Bushenfreude revisited.

Commentary about business and finance.
Aug. 6 2004 5:53 PM

Bushenfreude Revisited

How the president's tax cuts have revived Democratic fund-raising.

Getting the wrong donors fired up
Getting the wrong donors fired up

Last November, I noticed a strange new malady affecting the rich: Bushenfreude. Democrats who were big beneficiaries of the Bush tax cuts were suffering from a weird mix of confusion, annoyance, exhilaration, and anger. They were enjoying their extra income while loathing its source—a Republican in the White House and Republican-controlled Congress.

Democrats were ambivalent about these ill-gotten gains. One of the main symptoms of Bushenfreude turned out to be a tendency to spend the windfall on luxury goods and on the Democratic Party. In the months since, Bushenfreude has become a major force, so important that it may help send John Kerry to the White House. The left-wing rich—like the right-wing rich—are still shopping at fancy stores, buying expensive real estate, and saving for their kids' sure-to-be Ivy League educations. But thanks to the Bush tax cuts, they still have plenty left over to spend on John Kerry, 527s, and Democratic candidates for Congress. Bushenfreude might be the most important reason why Democrats are raising more money in 2004 than ever before.

Advertisement

The invaluable OpenSecrets.org Web site is a Baedeker to Bushenfreude. This page shows the remarkable success both parties have had raising funds. President Bush raised $228.7 million through June 20, of which $225 million came from individuals. Very impressive. But the Democrats have collectively raised more. John Kerry raised $186 million through June 20—far beyond the wildest expectations of the Kerry team. (Fund-raising activity in July brought that total over $200 million.) Add in the totals raised by Kerry's primary competitors, and individuals have given more than $300 million to Democrats seeking to unseat President Bush. Meanwhile, the Democratic Senatorial Campaign Committee has nearly matched the fund-raising prowess of its Republican counterpart.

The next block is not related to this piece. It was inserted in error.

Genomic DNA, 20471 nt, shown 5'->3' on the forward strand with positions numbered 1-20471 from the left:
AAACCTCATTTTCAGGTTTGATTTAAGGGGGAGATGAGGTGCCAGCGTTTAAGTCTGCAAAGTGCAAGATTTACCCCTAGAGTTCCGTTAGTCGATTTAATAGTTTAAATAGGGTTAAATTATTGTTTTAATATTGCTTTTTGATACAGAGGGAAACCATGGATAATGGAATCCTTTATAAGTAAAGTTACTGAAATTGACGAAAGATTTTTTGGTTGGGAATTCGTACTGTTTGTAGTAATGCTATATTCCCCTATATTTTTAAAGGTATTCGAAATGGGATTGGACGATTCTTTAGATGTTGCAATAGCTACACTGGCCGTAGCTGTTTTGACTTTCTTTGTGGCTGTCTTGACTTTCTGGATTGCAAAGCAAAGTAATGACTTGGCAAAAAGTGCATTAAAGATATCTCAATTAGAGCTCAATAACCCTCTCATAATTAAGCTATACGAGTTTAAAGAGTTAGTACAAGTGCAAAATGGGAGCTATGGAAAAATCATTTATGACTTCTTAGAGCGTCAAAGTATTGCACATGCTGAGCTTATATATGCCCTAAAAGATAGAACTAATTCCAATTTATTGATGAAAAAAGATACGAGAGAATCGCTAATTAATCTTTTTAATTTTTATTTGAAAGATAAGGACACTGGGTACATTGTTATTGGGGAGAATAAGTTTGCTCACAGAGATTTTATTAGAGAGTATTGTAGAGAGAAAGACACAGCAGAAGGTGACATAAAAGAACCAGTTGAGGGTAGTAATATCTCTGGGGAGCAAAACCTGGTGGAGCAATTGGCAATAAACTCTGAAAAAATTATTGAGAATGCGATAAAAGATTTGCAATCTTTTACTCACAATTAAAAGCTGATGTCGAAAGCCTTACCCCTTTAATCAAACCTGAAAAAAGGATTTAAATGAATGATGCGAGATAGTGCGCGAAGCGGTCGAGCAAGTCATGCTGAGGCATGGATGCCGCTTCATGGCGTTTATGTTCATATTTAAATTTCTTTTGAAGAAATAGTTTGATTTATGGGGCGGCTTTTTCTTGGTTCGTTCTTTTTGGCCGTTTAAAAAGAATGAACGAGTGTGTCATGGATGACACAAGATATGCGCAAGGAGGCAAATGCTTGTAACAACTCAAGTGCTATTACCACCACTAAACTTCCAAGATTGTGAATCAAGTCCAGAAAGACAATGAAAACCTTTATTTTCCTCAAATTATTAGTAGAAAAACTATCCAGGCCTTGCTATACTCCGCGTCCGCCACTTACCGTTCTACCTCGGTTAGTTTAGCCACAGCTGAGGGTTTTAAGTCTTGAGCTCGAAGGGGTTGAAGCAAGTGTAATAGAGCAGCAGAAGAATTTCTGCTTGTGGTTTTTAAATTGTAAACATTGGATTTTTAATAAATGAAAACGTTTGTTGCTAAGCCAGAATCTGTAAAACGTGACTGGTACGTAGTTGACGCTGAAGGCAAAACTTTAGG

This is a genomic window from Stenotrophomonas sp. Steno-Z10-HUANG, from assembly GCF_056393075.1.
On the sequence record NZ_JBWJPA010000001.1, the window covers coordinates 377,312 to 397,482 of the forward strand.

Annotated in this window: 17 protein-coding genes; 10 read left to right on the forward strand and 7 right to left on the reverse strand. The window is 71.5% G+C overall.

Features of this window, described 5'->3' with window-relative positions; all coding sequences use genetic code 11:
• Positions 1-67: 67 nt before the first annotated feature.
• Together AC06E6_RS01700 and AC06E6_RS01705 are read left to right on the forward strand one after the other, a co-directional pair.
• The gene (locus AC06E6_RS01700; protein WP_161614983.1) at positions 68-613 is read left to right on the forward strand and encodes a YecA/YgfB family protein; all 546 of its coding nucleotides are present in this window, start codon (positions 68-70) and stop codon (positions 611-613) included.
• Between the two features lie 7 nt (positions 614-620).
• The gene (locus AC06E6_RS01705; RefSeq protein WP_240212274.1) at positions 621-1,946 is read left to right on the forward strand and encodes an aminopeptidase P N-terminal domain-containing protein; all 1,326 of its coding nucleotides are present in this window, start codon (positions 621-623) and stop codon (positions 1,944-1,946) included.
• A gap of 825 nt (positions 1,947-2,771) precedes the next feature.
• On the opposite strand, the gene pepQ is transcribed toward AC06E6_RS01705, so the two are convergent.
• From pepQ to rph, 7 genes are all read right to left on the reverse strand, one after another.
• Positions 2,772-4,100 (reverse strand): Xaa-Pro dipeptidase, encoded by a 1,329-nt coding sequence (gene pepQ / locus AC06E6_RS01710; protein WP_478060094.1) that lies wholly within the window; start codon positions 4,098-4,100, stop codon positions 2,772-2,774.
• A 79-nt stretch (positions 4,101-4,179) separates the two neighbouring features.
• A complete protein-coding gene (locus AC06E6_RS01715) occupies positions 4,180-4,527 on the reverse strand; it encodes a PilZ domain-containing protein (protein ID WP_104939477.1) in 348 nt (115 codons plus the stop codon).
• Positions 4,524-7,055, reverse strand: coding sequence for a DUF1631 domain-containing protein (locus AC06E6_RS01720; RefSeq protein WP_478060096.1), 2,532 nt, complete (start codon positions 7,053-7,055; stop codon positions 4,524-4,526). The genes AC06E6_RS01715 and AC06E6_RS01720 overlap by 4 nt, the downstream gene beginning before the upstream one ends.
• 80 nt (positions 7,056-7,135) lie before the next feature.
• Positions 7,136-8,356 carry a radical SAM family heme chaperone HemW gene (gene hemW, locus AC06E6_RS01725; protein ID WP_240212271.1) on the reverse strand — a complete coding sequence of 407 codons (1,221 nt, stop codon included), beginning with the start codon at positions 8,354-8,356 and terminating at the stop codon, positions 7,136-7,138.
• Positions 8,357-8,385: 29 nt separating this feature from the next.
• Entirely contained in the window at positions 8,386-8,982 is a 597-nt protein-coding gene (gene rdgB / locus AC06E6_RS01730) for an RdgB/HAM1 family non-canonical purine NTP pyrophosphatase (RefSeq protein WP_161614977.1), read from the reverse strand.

Then there are the 527s—independent organizations unbound by McCain-Feingold donation restrictions that have harvested $192 million so far this campaign cycle, according to OpenSecrets. A glimpse at the top 50 reveals that the 527s are almost an exclusively Democratic phenomenon. While some are backed by unions, the biggies are funded by some of the single largest beneficiaries of the Bush tax cuts. The largest is the Joint Victory Campaign with $41.7 million (big donors: hedge-fund manager George Soros, Progressive Corp. honcho Peter Lewis). It in turn has funneled cash into the second and third largest 527s, the Media Fund, a Harold Ickes attack vehicle, and America Coming Together. The Club for Growth, the first Republican 527 in the top 50, is the eighth-largest with a mere $4.8 million in total receipts. (You can tell it's run by supply-siders because the numbers on receipts and expenditures don't add up.)

In my suburban Connecticut town, where I first detected Bushenfreude, a virulent strain is still raging. The president isn't waging much of a campaign in one of his ancestral home states, the wealthiest in America. So, angry rich Democrats in Fairfield County—Stepford Country—are taking out their anger on their congressman. Moderate Republican Christopher Shays is a decent guy seemingly perfectly in touch with his suburban constituency—he voted for the tax cuts and went to the recent pro-choice rally. In 2002, his challenger mustered a mere $110,000, and Shays was re-elected to serve a ninth term with 64 percent of the vote.